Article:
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Michigan Lawmakers Play Catch-Up In Flint Water Crisis


In Michigan, public health officials and politicians are playing catch-up with an ongoing crisis in Flint. Much of that city's drinking water has been tainted by lead. The regional EPA administrator offered her resignation today for the handling of Flint's water, and this week, Governor Rick Snyder apologized once again and promised to fix the problem. In an attempt at providing more transparency, Snyder released more than 200 pages of internal emails regarding Flint. In a moment, we'll get reaction to those emails from the city's mayor, but first, we go to Michigan Public Radio's Rick Pluta.

RICK PLUTA, BYLINE: At the Food Bank of Eastern Michigan in Flint, cases of bottled water are loaded onto pallets and lifted into trucks to be shipped to distribution centers. Local residents just don't trust the water that comes out of their faucets. William Kerr directs the food bank. He says the demand has exploded since the state acknowledged there is lead in Flint's drinking water.

WILLIAM KERR: Prior to the crisis, on any given day, we'd go through maybe, like, one or two pallets of water a day. At - our current expectations now is we will be doing 10 to 15 truckloads of water a week now. So it's - and that will be just the tip of the iceberg.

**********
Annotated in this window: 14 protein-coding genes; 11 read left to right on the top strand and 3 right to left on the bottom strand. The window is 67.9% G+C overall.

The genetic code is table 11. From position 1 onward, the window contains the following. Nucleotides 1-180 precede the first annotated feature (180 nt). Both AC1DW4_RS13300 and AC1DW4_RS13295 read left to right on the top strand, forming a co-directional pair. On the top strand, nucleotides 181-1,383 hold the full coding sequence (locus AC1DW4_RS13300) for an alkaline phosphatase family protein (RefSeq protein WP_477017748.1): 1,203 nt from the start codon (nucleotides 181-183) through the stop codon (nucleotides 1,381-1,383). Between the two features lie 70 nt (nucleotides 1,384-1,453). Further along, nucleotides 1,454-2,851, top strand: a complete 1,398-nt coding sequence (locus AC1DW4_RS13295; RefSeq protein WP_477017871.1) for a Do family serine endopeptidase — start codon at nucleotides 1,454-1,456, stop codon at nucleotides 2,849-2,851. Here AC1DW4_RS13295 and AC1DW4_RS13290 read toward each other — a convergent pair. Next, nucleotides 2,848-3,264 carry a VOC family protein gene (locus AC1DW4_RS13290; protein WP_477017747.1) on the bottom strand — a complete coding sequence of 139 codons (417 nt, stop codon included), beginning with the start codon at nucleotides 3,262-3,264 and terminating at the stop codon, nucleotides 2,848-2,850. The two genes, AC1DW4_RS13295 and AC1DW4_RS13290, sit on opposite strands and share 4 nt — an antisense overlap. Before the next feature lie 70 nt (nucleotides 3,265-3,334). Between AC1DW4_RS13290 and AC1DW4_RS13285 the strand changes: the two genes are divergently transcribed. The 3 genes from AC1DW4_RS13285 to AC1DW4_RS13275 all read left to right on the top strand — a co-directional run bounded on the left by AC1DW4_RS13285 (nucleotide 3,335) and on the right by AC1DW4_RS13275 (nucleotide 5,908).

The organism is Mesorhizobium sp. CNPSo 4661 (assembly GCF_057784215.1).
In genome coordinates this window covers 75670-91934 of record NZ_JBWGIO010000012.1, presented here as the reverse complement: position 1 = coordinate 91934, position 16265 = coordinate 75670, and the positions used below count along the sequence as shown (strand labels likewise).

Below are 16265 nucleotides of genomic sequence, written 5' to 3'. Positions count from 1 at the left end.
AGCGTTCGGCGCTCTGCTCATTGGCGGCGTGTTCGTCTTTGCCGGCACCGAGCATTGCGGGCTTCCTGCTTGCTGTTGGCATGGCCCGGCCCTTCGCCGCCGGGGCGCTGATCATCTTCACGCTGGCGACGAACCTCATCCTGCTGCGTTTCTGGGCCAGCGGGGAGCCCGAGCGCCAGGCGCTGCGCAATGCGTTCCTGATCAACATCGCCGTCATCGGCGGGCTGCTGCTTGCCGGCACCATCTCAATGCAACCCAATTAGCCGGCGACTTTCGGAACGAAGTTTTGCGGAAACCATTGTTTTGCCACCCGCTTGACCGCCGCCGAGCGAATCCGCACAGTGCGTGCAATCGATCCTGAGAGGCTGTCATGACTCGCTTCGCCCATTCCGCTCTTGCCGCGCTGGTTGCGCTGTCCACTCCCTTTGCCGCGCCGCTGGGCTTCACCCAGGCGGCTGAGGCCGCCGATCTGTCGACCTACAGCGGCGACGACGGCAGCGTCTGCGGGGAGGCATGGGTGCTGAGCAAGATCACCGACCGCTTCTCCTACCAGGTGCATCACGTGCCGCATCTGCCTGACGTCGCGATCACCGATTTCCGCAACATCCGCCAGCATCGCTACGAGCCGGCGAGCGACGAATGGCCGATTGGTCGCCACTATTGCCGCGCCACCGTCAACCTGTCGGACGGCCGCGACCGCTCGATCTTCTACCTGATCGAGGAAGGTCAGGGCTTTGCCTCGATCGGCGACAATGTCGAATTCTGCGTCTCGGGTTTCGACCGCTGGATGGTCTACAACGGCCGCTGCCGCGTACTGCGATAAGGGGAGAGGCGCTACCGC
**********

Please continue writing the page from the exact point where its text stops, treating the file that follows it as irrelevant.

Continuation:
RICK SNYDER: We are seeing improvements in the water supply, but we don't want people to believe it's appropriate to drink at this point.

PLUTA: That's Governor Rick Snyder telling CBS News that people should assume the tap water in Flint still is not safe. Snyder has endured criticism over the state's response to the lead contamination crisis which was caused at least in part by decisions made by emergency managers to switch water supplies while the city was under state control.

Now the governor has asked the state legislature to approve $28 million in emergency spending to address the immediate needs of Flint, mostly bottled water, filters and lead-testing kits. Senate Majority Leader Arlan Meekhof says that bill is making its way through the legislature and could land on the governor's desk next week.

ARLAN MEEKHOF: We're trying to be compassionate at this point. We have citizens of Michigan who don't have safe and clean drinking water. That's our first priority.

PLUTA: It could take years before the effects of lead poisoning show in children - things like learning disabilities and neurological disorders. That's why State Senator Jim Ananich, who is from Flint, says he also wants to see better health services, more nutrition assistance and education.

JIM ANANICH: The importance of getting this done is critical. I mean, the citizens of my community are begging for help.

PLUTA: And Governor Snyder says all of that will be part of the response as his administration tries to create both the perception and the reality that it's finally getting in front of the crisis in Flint. For NPR News, I'm Rick Pluta in Lansing, Mich. Transcript provided by NPR, Copyright NPR.